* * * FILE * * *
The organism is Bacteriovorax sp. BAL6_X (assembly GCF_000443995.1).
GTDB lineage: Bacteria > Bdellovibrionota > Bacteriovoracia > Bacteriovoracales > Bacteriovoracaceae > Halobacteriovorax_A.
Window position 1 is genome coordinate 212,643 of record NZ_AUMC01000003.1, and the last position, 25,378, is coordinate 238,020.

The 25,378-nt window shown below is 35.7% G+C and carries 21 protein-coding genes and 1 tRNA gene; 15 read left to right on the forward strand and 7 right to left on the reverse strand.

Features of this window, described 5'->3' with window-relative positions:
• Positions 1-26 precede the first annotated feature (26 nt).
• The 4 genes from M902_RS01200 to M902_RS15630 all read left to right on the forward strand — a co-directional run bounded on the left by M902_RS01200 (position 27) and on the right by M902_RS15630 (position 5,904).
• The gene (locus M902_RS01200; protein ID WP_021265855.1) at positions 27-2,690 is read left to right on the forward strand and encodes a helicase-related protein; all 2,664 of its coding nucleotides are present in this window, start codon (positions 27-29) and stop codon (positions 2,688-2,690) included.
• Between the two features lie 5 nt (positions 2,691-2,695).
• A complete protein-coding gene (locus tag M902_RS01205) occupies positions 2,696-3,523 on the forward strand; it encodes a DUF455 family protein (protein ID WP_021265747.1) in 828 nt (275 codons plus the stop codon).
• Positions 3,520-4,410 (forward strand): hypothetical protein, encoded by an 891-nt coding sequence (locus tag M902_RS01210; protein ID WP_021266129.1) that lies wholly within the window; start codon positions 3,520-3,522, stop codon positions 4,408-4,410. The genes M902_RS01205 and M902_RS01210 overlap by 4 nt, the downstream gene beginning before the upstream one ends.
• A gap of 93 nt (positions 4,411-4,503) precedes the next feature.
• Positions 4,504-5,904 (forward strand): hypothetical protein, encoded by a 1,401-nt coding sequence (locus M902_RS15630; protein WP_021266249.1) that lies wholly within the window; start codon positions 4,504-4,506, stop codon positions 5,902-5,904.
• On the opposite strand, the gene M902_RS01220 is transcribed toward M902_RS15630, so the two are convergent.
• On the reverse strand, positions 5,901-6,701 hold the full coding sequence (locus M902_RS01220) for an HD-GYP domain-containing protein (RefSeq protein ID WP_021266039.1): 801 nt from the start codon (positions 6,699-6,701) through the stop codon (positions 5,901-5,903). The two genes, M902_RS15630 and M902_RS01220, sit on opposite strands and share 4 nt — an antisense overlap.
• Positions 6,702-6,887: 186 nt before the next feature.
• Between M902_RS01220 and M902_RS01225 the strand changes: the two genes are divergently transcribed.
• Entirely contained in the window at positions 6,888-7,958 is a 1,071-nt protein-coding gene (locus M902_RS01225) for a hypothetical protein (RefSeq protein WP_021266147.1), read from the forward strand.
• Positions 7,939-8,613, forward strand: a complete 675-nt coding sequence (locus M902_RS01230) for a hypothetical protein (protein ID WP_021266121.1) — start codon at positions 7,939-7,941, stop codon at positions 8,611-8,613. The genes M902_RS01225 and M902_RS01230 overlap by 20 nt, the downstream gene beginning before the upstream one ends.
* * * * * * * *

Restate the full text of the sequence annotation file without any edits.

The organism is Bacteriovorax sp. BAL6_X (assembly GCF_000443995.1).
GTDB lineage: Bacteria > Bdellovibrionota > Bacteriovoracia > Bacteriovoracales > Bacteriovoracaceae > Halobacteriovorax_A.
Window position 1 is genome coordinate 212,643 of record NZ_AUMC01000003.1, and the last position, 25,378, is coordinate 238,020.

The 25,378-nt window shown below is 35.7% G+C and carries 21 protein-coding genes and 1 tRNA gene; 15 read left to right on the forward strand and 7 right to left on the reverse strand.

Features of this window, described 5'->3' with window-relative positions:
• Positions 1-26 precede the first annotated feature (26 nt).
• The 4 genes from M902_RS01200 to M902_RS15630 all read left to right on the forward strand — a co-directional run bounded on the left by M902_RS01200 (position 27) and on the right by M902_RS15630 (position 5,904).
• The gene (locus M902_RS01200; protein ID WP_021265855.1) at positions 27-2,690 is read left to right on the forward strand and encodes a helicase-related protein; all 2,664 of its coding nucleotides are present in this window, start codon (positions 27-29) and stop codon (positions 2,688-2,690) included.
• Between the two features lie 5 nt (positions 2,691-2,695).
• A complete protein-coding gene (locus tag M902_RS01205) occupies positions 2,696-3,523 on the forward strand; it encodes a DUF455 family protein (protein ID WP_021265747.1) in 828 nt (275 codons plus the stop codon).
• Positions 3,520-4,410 (forward strand): hypothetical protein, encoded by an 891-nt coding sequence (locus tag M902_RS01210; protein ID WP_021266129.1) that lies wholly within the window; start codon positions 3,520-3,522, stop codon positions 4,408-4,410. The genes M902_RS01205 and M902_RS01210 overlap by 4 nt, the downstream gene beginning before the upstream one ends.
• A gap of 93 nt (positions 4,411-4,503) precedes the next feature.
• Positions 4,504-5,904 (forward strand): hypothetical protein, encoded by a 1,401-nt coding sequence (locus M902_RS15630; protein WP_021266249.1) that lies wholly within the window; start codon positions 4,504-4,506, stop codon positions 5,902-5,904.
• On the opposite strand, the gene M902_RS01220 is transcribed toward M902_RS15630, so the two are convergent.
• On the reverse strand, positions 5,901-6,701 hold the full coding sequence (locus M902_RS01220) for an HD-GYP domain-containing protein (RefSeq protein ID WP_021266039.1): 801 nt from the start codon (positions 6,699-6,701) through the stop codon (positions 5,901-5,903). The two genes, M902_RS15630 and M902_RS01220, sit on opposite strands and share 4 nt — an antisense overlap.
• Positions 6,702-6,887: 186 nt before the next feature.
• Between M902_RS01220 and M902_RS01225 the strand changes: the two genes are divergently transcribed.
• Entirely contained in the window at positions 6,888-7,958 is a 1,071-nt protein-coding gene (locus M902_RS01225) for a hypothetical protein (RefSeq protein WP_021266147.1), read from the forward strand.
• Positions 7,939-8,613, forward strand: a complete 675-nt coding sequence (locus M902_RS01230) for a hypothetical protein (protein ID WP_021266121.1) — start codon at positions 7,939-7,941, stop codon at positions 8,611-8,613. The genes M902_RS01225 and M902_RS01230 overlap by 20 nt, the downstream gene beginning before the upstream one ends.